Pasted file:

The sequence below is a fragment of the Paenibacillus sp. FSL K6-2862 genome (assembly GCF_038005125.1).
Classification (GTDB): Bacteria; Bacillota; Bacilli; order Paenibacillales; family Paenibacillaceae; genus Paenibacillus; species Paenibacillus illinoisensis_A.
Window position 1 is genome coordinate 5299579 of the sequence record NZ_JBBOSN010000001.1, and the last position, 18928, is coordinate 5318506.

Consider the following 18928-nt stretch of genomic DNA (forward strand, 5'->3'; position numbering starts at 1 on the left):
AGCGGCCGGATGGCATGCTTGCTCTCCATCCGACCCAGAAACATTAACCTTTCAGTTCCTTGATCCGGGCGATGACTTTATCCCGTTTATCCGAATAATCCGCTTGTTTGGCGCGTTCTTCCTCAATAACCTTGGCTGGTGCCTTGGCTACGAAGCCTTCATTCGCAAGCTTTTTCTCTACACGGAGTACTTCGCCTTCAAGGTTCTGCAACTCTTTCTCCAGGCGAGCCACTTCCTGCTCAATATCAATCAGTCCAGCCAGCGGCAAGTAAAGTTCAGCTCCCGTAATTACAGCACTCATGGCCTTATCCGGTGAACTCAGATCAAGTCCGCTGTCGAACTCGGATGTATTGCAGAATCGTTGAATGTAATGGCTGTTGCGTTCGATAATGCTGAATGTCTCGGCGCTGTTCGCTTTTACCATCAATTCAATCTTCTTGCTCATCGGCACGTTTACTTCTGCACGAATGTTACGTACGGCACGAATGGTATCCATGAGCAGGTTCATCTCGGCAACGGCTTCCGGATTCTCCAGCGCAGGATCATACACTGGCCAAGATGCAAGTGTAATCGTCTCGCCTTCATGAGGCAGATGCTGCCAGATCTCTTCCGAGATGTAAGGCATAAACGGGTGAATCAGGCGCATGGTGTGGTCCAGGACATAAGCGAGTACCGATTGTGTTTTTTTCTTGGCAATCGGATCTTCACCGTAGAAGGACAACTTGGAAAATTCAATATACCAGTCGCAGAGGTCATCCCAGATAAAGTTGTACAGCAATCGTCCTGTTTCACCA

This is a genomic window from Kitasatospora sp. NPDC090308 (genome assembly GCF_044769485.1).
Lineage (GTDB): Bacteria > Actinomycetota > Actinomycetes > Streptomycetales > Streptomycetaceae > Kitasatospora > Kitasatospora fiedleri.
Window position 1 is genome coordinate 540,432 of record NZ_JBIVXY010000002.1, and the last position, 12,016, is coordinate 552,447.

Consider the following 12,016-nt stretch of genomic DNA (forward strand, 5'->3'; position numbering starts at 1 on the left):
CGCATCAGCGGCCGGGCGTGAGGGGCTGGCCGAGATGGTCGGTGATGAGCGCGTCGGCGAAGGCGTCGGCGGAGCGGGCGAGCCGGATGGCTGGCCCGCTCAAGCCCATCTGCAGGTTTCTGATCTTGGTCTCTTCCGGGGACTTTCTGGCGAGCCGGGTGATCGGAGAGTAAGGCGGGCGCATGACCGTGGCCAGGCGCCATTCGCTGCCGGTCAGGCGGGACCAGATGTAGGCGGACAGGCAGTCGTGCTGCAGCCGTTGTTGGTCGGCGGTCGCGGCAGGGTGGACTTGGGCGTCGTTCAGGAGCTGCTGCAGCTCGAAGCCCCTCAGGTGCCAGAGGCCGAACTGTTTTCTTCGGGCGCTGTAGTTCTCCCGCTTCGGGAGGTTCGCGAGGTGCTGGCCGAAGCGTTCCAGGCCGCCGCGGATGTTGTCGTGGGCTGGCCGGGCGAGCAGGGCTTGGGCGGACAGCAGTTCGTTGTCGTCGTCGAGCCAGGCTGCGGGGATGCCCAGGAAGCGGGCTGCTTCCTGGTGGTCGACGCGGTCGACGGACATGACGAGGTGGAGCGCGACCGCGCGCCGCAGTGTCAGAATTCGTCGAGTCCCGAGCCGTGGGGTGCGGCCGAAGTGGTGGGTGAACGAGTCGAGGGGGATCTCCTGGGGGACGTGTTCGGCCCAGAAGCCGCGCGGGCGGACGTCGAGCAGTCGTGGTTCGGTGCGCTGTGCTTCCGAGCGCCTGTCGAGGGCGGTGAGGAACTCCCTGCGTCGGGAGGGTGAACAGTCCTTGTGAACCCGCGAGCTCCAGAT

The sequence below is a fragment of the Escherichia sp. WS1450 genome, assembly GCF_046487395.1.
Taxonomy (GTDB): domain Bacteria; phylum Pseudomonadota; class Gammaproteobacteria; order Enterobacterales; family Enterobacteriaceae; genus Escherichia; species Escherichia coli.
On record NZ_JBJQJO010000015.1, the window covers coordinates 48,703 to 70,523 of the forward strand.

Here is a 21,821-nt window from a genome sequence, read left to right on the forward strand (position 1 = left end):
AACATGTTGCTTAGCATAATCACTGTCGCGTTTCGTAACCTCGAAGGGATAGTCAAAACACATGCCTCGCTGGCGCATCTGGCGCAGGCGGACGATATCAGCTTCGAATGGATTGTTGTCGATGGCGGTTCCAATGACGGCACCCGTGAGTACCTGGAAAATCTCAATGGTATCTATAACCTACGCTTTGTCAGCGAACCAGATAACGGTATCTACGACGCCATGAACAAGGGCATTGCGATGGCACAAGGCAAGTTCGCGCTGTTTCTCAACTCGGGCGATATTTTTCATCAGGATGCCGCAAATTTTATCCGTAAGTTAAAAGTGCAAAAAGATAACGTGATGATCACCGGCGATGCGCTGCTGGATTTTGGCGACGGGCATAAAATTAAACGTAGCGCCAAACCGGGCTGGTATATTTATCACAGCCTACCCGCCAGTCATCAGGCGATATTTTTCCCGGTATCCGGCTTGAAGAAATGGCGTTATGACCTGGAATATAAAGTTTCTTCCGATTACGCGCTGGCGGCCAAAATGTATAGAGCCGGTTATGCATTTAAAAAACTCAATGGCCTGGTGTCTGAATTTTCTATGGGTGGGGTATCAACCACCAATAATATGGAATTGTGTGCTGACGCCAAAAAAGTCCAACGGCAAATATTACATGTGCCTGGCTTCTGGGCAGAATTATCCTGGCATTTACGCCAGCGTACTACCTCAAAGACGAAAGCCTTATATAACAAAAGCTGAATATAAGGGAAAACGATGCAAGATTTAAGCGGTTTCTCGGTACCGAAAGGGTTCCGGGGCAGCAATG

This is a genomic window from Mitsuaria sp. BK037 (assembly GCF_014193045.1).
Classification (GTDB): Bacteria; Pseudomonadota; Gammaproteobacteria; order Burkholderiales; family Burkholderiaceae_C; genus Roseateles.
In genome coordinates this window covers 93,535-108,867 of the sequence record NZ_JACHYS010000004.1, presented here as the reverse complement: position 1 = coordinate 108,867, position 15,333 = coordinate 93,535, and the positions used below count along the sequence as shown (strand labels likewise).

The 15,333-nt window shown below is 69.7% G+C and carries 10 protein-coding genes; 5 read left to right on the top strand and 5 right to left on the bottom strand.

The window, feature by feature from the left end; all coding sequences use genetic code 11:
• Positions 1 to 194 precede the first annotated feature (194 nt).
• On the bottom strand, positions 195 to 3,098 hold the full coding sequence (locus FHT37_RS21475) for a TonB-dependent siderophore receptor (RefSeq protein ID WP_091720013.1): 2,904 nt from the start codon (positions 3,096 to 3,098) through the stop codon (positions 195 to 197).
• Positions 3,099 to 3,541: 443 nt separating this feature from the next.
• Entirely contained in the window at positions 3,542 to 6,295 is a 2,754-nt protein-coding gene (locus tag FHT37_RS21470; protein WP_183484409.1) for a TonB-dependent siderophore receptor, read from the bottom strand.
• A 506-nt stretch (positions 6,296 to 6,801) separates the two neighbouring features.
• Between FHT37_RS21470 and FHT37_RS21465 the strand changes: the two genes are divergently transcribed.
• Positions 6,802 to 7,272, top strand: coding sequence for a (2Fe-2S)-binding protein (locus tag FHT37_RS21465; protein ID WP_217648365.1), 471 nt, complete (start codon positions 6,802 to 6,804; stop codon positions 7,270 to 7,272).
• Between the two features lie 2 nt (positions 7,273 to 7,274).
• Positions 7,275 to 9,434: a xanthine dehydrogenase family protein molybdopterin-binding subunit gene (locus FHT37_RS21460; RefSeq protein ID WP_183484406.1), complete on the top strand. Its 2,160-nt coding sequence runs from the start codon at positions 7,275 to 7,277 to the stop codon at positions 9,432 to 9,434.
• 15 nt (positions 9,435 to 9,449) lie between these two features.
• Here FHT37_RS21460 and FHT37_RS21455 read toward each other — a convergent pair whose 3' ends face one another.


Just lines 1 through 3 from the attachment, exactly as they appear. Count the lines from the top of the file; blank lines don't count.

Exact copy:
The sequence below is a fragment of the Paenibacillus sp. FSL K6-2862 genome (assembly GCF_038005125.1).
Classification (GTDB): Bacteria; Bacillota; Bacilli; order Paenibacillales; family Paenibacillaceae; genus Paenibacillus; species Paenibacillus illinoisensis_A.
Window position 1 is genome coordinate 5299579 of the sequence record NZ_JBBOSN010000001.1, and the last position, 18928, is coordinate 5318506.